ports and dependency hell

Julian Elischer julian at freebsd.org
Thu Feb 9 17:15:15 UTC 2017

On 9/2/17 11:02 pm, Steve Wills wrote:
> Hi Julian,
> On 02/07/2017 13:03, Julian Elischer wrote:
> [...]
> I found this all confusing and vague, but it sounds like what's
> happening is you need older versions of some software for whatever
> reason and to provide that you are pulling older versions of ports into
> a newer ports tree. Is that right?
>> the problem is that the internal APIs of ports are changing too much.
> Sorry, what do you mean? Can you define "too much" change?
the specification of what you are getting is intermixed too much with 
the makefile components that
interact with the .mk files.

In a slightly theoretical world you would have two files..
one says "MAJOR=2 ; MINOR=2" (or similar) , and specifies the 
checksums etc
and the other gives options and dependencies (which don't usually 
change as fast as you think) but uses all the
complicted USES stuff for example.
so you couth PROBABLY get a range of module versions to compile with 
the same base makefile as long as it matches the .mk

>> If you are going to change the API, then you need to be able to declare
>> the version separately, maybe in a version/distinfo file that can be
>> pulled in separately at a different rev, rather than having it built
>> into the main Makefile of each port. Maybe the Makefile specifies a
>> revision range it can be used with, but that would make a huge
>> improvement right there.
> The idea of having ports/packages support a version range for
> dependencies is an interesting one, but I'm not sure how that would work.
>> You can not just slide one port up by 3 months, and another down by 3
>> months to get the revs one needs because the damned Mk files have
>> changed. If I coudl leave the bulk of the Makefile alone and just slide
>> the 'distingo/rev' file, (or be able to select a rev from one htat gives
>> many alternatives, that woudl be "wonderful".
> You're better off finding the tree that has the right version of the
> oldest thing you need to use and then updating the things that you need
> updated.
but that is not reproducible in source control
>> Please, ports framework people,  think about how this can be done, If I
>> have to edit a file, the game is lost.
>> Can we please get some understanding from ports people that they are
>> making things REALLY HARD on vendors and it really strengthens the hands
>> of  the "ditch FreeBSD and go to Linux" crowd when I need to spend a
>> whole week trying to integrate in a set of 5 new ports into the product.
>> The call "It just works under linux, select the versions you want of
>> each package and type make" is often heard around the company. And
>> management is not totally deaf.
>> If you want to see how its' done better (still not perfect), go build a
>> busybox system. you can effectively select any version of any tool and
>> they all communicate via the pkgconf mechanism and you get the result
>> you want.(mostly). And the API is stable.
> Sounds like you've got a lot of folks who are used to the "LTS" mindset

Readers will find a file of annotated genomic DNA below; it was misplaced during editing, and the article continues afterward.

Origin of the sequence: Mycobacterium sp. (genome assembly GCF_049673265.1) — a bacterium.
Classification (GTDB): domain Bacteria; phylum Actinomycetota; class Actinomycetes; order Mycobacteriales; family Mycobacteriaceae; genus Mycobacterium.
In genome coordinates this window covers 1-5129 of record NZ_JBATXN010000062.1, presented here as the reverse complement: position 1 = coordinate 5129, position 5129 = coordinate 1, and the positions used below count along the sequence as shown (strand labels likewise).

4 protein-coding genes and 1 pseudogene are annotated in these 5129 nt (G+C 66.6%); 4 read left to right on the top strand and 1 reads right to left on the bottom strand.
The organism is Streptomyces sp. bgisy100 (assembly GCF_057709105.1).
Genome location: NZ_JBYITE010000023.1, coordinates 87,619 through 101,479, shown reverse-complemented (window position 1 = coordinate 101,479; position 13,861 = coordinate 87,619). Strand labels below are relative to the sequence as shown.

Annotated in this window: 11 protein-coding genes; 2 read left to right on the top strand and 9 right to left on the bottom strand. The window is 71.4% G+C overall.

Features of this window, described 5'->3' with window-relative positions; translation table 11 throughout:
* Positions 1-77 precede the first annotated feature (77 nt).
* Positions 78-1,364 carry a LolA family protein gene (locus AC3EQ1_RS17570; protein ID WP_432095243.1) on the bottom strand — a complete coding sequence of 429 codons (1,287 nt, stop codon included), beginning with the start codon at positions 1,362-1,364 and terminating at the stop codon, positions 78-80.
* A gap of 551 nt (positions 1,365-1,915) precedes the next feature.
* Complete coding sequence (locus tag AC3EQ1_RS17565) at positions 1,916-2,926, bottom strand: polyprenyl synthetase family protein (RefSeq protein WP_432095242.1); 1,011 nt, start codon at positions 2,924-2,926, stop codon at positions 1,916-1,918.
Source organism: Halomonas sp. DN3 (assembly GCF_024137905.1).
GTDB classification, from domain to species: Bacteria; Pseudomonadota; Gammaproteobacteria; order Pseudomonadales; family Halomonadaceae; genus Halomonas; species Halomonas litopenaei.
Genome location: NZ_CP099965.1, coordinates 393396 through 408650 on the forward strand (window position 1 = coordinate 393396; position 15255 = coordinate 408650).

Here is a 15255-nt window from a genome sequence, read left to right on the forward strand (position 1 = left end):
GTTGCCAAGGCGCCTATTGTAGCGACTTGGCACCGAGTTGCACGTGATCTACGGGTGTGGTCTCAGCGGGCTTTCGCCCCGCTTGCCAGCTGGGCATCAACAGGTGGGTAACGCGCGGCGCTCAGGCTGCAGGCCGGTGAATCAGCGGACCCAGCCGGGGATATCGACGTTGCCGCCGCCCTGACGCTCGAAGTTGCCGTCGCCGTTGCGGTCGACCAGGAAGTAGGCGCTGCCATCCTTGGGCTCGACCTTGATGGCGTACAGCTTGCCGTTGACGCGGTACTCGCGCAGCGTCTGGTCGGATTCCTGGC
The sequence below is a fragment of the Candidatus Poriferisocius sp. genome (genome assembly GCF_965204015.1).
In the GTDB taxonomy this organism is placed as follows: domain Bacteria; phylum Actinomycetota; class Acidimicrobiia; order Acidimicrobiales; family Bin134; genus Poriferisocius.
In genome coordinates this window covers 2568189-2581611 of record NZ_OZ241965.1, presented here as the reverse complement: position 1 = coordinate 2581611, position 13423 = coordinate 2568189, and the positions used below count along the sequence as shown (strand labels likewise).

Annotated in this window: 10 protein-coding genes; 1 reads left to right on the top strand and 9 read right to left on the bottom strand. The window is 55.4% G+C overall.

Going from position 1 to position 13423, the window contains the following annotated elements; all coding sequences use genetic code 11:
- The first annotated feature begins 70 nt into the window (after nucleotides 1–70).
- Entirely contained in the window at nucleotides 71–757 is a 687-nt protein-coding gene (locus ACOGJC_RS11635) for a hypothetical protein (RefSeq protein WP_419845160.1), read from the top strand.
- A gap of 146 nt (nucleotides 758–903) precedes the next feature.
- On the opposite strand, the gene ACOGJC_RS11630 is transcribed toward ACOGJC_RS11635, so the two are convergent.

> where they never have to update their software to work with newer
> versions. But ports is a rolling release in the head branch and
> quarterly for those branches, and that's how it is going to be unless
> someone wants to volunteer to maintain branches for longer. The LTS
> thing works because people are paid to back port fixes and you can get
> those for free.
Commercial products are Hardly EVER rolling releases.
they lurch from point of stability to point of stability, with large 
amounts of testing between releases.
>> On the pkg side of things we need the ability for pkg to say "yeah I
>> know I'm looking for foo-1.2.3.txz as a perfect match, but I've been
>> given some slack on the third digit and I can see a foo-1.2.1.txz, so
>> I'll install that instead".
> I'm not sure how you would do that in a general way that didn't add
> extra work for package maintainers.
pkg would have to do it looking in the pkg index.

>> Otherwise we just have to spend WAY too much time generating dozens of
>> "matching sets" of packages , that must be kept around forever if just
>> one machine shipped with that set, not to mention the fact that making
>> the matching set is often a real task.
> Packages should generally be maintained as sets, rather than individual
> packages, IMHO.
See "required by different teams" in the first email.

>> The way to get around the problem above CAN be (not always) to install
>> foo.1.2.1 first and THEN install the package you actually want, and pkg
>> will accept it. The problem comes when pkg needs to install a dependency
>> itself. Then it becomes "super picky", when there is actually a range of
>> package revisions that would do. Instead of letting pkg install what it
>> needs, we need to manually set up scripts to install the dependencies.
>> so that all the work done by pkg is wasted.
>> Please think about these two issues..
> You can always use 'pkg lock' to lock a particular version of a package.
> Steve
solution by sledgehammer


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